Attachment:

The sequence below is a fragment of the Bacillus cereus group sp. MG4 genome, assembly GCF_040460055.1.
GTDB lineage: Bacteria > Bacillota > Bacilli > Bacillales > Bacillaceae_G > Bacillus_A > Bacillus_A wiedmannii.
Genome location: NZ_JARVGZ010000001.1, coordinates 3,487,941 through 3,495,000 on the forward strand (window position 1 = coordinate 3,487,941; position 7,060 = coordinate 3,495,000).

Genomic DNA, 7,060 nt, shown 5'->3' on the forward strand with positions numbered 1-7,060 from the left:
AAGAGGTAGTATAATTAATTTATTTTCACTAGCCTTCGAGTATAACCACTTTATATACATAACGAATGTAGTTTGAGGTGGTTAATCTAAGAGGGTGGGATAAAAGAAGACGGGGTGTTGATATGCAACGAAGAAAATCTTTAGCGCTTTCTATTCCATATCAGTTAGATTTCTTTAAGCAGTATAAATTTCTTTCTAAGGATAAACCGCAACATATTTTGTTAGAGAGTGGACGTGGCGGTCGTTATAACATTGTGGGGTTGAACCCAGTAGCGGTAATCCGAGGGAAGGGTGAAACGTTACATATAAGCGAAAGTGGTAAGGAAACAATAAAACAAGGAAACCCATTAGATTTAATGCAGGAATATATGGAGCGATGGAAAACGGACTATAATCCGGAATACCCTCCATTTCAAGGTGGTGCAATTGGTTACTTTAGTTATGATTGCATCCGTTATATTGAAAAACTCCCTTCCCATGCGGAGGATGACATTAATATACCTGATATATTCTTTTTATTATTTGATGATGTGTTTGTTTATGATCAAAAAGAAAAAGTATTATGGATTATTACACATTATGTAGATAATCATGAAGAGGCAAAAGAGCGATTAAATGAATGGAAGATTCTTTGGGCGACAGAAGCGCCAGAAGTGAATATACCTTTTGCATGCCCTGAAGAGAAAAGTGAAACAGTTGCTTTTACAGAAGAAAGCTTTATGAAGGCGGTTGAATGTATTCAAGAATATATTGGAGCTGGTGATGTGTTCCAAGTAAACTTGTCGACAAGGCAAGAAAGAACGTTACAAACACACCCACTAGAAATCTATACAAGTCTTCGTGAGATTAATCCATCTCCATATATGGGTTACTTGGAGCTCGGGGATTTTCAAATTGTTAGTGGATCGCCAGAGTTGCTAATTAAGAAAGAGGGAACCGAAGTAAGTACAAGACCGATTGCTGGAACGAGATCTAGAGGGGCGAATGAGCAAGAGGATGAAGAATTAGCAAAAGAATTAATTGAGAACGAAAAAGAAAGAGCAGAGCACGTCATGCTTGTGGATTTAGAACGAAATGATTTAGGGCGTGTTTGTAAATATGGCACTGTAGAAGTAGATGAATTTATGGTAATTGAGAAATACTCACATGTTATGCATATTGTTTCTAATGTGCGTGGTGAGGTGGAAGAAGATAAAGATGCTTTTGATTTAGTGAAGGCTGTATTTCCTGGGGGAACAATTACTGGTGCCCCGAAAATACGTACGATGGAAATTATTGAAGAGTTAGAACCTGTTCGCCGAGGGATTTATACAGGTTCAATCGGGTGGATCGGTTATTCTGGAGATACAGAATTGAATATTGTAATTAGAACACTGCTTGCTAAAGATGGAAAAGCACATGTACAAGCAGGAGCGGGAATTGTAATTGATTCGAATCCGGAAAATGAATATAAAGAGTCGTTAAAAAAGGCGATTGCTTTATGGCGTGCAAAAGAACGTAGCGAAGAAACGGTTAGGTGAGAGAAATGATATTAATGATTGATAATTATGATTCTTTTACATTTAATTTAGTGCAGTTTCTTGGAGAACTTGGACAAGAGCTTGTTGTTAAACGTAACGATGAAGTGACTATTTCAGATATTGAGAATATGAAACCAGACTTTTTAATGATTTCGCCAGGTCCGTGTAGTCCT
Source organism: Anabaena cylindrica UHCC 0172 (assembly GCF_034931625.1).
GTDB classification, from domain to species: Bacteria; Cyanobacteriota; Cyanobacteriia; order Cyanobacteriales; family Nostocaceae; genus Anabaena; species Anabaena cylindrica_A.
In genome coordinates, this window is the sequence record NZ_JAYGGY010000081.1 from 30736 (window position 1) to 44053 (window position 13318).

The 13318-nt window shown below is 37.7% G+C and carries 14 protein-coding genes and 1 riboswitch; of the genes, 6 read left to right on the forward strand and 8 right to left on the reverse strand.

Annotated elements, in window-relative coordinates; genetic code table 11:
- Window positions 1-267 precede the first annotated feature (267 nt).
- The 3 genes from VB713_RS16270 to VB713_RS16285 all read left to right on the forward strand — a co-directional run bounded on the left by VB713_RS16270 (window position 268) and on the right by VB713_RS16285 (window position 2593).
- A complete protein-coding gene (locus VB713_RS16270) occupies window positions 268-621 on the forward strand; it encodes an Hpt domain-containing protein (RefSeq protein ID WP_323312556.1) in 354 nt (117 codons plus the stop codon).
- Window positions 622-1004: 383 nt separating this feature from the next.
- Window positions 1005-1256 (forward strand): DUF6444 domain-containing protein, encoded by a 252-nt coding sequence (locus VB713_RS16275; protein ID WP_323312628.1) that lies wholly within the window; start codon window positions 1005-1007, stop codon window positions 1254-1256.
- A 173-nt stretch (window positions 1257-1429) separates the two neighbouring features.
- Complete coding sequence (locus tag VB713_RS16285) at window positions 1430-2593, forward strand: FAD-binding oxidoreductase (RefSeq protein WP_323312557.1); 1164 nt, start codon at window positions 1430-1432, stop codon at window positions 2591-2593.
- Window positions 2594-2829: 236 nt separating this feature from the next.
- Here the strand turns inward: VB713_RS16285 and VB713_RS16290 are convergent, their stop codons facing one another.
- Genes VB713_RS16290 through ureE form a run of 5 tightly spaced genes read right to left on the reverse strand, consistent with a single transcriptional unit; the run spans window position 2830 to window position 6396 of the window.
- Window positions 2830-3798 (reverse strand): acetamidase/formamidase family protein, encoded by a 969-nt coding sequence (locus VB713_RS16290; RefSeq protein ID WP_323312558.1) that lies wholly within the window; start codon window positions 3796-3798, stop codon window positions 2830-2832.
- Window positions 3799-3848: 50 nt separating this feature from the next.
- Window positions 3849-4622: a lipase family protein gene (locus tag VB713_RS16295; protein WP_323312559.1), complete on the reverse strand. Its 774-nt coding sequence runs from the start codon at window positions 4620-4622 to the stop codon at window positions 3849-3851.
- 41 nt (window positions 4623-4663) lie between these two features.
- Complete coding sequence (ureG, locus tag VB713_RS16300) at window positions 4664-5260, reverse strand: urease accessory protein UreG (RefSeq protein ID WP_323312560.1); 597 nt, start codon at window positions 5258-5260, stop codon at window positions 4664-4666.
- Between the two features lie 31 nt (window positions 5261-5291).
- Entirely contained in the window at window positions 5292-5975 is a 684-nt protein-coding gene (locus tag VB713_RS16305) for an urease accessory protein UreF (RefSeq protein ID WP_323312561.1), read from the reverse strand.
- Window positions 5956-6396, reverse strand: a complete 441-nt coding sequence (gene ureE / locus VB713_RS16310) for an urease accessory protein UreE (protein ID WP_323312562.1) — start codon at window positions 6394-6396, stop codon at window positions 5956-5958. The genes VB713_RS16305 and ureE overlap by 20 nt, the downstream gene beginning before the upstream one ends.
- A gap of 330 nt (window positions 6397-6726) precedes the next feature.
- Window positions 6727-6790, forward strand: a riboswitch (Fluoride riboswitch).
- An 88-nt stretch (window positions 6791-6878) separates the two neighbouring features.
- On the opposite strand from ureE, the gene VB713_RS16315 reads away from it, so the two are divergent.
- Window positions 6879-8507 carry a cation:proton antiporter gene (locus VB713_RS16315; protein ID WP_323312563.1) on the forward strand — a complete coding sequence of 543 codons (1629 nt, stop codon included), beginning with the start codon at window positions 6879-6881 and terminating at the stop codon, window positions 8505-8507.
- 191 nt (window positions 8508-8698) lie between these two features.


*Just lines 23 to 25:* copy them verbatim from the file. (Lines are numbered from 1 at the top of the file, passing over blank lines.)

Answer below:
- Window positions 3849-4622: a lipase family protein gene (locus tag VB713_RS16295; protein WP_323312559.1), complete on the reverse strand. Its 774-nt coding sequence runs from the start codon at window positions 4620-4622 to the stop codon at window positions 3849-3851.
- 41 nt (window positions 4623-4663) lie between these two features.
- Complete coding sequence (ureG, locus tag VB713_RS16300) at window positions 4664-5260, reverse strand: urease accessory protein UreG (RefSeq protein ID WP_323312560.1); 597 nt, start codon at window positions 5258-5260, stop codon at window positions 4664-4666.